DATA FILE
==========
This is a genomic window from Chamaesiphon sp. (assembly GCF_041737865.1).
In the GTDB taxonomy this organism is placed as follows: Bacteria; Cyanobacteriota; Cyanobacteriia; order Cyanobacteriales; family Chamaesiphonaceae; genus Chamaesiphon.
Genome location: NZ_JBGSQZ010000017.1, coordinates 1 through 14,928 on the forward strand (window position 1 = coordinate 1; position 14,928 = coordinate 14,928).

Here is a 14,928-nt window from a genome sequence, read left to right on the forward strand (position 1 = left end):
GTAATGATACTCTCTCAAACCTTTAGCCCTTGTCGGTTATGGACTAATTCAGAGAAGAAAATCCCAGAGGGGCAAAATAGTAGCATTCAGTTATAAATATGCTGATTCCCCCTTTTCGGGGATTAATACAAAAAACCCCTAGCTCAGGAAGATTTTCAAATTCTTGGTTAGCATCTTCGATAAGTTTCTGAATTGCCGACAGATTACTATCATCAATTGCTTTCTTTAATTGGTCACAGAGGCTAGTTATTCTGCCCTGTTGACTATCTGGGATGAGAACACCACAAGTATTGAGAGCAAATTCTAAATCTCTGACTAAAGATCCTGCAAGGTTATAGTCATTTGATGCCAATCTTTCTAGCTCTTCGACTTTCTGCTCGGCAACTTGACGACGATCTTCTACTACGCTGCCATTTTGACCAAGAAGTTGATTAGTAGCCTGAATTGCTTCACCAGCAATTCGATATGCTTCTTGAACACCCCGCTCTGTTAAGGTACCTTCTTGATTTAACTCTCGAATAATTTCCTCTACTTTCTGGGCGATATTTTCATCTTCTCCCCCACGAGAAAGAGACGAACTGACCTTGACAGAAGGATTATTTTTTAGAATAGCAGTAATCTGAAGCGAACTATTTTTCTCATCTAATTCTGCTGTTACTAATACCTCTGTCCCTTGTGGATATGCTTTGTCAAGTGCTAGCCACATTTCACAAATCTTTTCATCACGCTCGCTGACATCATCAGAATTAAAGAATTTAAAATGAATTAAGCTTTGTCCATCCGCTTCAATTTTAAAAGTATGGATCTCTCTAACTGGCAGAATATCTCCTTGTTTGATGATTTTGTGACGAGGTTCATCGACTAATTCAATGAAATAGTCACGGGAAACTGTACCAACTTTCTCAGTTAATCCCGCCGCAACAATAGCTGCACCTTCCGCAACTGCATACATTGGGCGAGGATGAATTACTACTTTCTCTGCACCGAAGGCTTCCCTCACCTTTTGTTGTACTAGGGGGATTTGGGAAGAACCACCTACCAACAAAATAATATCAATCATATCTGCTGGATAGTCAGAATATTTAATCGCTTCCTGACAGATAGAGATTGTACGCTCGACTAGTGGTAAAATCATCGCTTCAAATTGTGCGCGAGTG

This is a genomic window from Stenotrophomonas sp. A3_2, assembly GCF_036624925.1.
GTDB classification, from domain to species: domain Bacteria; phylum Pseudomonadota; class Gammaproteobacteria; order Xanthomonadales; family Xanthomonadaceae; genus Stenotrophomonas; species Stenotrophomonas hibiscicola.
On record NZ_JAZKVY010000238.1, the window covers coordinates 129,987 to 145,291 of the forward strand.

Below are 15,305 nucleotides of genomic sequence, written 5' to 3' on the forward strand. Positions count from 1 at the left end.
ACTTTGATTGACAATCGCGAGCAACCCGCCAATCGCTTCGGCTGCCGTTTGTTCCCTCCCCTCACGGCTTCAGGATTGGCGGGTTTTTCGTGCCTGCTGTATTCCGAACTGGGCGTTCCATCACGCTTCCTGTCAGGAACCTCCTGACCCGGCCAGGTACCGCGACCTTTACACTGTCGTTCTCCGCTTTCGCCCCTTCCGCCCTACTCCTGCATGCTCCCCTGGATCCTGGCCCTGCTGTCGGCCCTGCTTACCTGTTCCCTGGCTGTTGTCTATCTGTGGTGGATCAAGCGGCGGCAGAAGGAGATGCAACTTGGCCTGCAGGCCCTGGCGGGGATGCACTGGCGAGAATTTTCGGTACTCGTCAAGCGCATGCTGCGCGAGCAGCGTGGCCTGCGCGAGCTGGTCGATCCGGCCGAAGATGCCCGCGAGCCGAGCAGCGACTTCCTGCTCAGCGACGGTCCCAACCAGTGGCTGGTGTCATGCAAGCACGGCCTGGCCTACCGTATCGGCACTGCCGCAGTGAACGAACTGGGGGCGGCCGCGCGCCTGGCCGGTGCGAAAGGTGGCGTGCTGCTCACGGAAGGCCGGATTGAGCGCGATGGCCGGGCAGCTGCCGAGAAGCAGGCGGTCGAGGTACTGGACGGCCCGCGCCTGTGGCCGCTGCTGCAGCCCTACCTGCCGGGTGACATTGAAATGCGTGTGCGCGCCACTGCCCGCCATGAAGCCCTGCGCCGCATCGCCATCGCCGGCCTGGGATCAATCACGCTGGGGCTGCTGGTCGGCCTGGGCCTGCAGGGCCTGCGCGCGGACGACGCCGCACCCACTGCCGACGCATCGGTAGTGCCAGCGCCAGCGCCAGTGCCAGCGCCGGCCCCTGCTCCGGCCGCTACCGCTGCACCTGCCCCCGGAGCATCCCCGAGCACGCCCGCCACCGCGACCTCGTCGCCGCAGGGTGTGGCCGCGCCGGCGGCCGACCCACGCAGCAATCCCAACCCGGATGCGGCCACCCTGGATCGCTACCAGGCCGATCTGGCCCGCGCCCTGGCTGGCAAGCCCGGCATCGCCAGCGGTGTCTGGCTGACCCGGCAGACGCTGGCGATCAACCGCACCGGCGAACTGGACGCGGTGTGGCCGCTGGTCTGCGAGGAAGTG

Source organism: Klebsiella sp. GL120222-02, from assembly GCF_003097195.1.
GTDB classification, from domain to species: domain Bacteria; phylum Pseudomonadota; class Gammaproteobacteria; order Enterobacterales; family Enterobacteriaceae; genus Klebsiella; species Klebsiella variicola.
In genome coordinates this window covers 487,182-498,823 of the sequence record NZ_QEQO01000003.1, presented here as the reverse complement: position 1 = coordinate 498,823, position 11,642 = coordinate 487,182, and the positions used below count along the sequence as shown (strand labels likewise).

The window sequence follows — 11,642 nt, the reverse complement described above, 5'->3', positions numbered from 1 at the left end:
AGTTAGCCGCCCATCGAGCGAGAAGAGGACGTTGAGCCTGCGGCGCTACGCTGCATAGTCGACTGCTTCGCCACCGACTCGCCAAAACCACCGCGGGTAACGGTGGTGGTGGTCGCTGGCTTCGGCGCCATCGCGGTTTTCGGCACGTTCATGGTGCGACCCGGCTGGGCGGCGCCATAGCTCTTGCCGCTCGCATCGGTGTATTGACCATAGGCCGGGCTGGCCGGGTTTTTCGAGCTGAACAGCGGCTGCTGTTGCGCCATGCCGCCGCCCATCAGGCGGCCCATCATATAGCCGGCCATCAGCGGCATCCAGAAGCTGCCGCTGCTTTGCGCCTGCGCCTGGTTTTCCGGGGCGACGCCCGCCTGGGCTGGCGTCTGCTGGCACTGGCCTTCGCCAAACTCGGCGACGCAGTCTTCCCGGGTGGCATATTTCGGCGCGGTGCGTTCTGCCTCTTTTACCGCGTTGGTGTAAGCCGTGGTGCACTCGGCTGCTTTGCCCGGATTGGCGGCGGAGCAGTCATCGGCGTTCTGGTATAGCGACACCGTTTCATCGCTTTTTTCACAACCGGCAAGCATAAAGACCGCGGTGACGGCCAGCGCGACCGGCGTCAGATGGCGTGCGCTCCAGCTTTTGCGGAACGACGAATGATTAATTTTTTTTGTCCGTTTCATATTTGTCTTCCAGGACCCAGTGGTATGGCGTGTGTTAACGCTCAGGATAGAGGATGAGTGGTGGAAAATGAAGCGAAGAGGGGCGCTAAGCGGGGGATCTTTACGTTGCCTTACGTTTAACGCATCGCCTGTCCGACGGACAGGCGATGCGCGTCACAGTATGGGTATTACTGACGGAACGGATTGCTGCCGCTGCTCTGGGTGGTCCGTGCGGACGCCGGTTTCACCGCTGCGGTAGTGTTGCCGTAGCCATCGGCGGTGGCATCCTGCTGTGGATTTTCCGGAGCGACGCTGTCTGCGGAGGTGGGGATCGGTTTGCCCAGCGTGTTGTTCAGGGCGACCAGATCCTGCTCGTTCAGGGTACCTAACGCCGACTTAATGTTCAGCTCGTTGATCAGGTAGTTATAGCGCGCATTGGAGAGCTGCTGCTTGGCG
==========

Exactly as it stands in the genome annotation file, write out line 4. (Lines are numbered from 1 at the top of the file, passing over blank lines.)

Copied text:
Here is a 14,928-nt window from a genome sequence, read left to right on the forward strand (position 1 = left end):